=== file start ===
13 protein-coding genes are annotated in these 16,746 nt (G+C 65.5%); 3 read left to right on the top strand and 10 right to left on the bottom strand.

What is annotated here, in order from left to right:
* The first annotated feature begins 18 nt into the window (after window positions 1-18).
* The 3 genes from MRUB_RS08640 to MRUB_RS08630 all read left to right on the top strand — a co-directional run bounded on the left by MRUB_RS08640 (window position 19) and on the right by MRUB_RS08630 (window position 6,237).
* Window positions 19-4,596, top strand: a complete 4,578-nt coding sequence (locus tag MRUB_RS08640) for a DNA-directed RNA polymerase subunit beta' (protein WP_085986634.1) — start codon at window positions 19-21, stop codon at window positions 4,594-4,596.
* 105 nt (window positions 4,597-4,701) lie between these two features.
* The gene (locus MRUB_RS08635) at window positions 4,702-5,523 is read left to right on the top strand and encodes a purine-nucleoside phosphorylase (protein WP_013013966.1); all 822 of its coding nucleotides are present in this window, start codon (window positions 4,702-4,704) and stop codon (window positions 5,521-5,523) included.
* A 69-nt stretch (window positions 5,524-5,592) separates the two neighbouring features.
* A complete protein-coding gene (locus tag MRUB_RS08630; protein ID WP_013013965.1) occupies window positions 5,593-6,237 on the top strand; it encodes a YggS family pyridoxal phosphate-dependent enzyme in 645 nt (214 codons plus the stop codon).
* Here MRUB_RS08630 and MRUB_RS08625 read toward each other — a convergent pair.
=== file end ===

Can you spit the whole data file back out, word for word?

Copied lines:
13 protein-coding genes are annotated in these 16,746 nt (G+C 65.5%); 3 read left to right on the top strand and 10 right to left on the bottom strand.

What is annotated here, in order from left to right:
* The first annotated feature begins 18 nt into the window (after window positions 1-18).
* The 3 genes from MRUB_RS08640 to MRUB_RS08630 all read left to right on the top strand — a co-directional run bounded on the left by MRUB_RS08640 (window position 19) and on the right by MRUB_RS08630 (window position 6,237).
* Window positions 19-4,596, top strand: a complete 4,578-nt coding sequence (locus tag MRUB_RS08640) for a DNA-directed RNA polymerase subunit beta' (protein WP_085986634.1) — start codon at window positions 19-21, stop codon at window positions 4,594-4,596.
* 105 nt (window positions 4,597-4,701) lie between these two features.
* The gene (locus MRUB_RS08635) at window positions 4,702-5,523 is read left to right on the top strand and encodes a purine-nucleoside phosphorylase (protein WP_013013966.1); all 822 of its coding nucleotides are present in this window, start codon (window positions 4,702-4,704) and stop codon (window positions 5,521-5,523) included.
* A 69-nt stretch (window positions 5,524-5,592) separates the two neighbouring features.
* A complete protein-coding gene (locus tag MRUB_RS08630; protein ID WP_013013965.1) occupies window positions 5,593-6,237 on the top strand; it encodes a YggS family pyridoxal phosphate-dependent enzyme in 645 nt (214 codons plus the stop codon).
* Here MRUB_RS08630 and MRUB_RS08625 read toward each other — a convergent pair.